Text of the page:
Earlier this year, I took an assessment for work. It was designed to show me the reluctances I have at doing part of my job. As we went through the class where they explain the different reluctances, I could see myself in some of them. Then they gave us our results. One of the ones I scored highest in was the Hyper Professional category. It said I have a tendency to want to always look the part – which is true because for years I wore my tie until it was time for bed.
As I began to think about that particular score, I wondered why was I a Hyper Professional. I asked myself hard questions and traced it back to my childhood. I wanted to fit in with the other kids, but my parents lacked the funds to afford the name brand clothes. In my mind, I thought that if I dressed a certain way, wore certain shoes, and did things a certain way, I would gain acceptance. This line of thinking became who I was all the way into my adult life which dictated where I lived, what I drove, and I presented myself.
This test revealed to me that I wasn’t content with who I was and that I was compensating for it in how I presented myself. It was a real eye opener. I realized that I needed to be content with who I am, and that I didn’t need those things to gain acceptance. Once I had that aha moment, I began to let go of desires to have certain things that I thought I needed. I began to see how pervasive this line of thinking had become in my life, and it brought me to the where I realize that I need to be content with who God made me to be. I don’t need the material things to enhance that.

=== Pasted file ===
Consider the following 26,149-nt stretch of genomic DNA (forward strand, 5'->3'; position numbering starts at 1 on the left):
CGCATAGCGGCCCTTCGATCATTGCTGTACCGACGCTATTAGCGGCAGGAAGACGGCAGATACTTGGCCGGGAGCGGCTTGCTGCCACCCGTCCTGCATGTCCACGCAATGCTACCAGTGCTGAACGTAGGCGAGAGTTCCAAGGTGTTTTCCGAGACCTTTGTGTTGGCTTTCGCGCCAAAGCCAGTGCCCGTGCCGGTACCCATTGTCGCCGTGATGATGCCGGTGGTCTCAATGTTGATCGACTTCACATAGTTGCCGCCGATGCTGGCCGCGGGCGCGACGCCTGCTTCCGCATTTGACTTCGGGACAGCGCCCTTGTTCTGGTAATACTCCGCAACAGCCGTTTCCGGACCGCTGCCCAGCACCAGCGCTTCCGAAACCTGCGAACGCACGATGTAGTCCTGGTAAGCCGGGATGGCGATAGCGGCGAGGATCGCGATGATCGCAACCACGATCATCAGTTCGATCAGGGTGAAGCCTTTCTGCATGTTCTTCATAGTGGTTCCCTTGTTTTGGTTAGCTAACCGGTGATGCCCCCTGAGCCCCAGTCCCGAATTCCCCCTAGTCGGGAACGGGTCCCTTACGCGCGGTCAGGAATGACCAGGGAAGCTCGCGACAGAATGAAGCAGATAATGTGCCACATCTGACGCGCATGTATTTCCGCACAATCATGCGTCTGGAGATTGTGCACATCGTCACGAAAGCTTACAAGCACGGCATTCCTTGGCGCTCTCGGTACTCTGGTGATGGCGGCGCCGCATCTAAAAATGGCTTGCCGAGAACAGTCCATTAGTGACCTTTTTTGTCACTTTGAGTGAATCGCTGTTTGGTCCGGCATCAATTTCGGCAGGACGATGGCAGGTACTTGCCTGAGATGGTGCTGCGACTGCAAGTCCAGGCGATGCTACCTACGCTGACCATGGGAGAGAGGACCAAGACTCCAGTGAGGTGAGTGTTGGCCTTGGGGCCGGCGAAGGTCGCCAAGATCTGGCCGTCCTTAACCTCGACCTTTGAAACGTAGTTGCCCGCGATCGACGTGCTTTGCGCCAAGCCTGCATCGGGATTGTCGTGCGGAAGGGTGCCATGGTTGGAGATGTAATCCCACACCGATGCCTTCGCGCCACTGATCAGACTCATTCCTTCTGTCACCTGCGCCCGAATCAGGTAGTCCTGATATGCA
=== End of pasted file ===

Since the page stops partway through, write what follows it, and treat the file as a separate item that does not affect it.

I tell you this because so many of us struggle with feelings that tell us we are not enough which then compel us to compensate in other ways. In Matthew 5, Jesus gave us the Beatitudes which are declarations of blessings to us. In verse 5, He said, “You’re blessed when you’re content with just who you are—no more, no less. That’s the moment you find yourselves proud owners of everything that can’t be bought” (MSG). When you and I come to that moment of contentment with who we are by God’s design, we’ll find the happiness and acceptance we’ve been looking for. It’s not found in shoes, cars, watches, or clothes; it’s found in understanding you were designed to be you on purpose and for a purpose.
What ways have you been compensating to find acceptance and happiness? How can you release them in order to find contentment with who you are?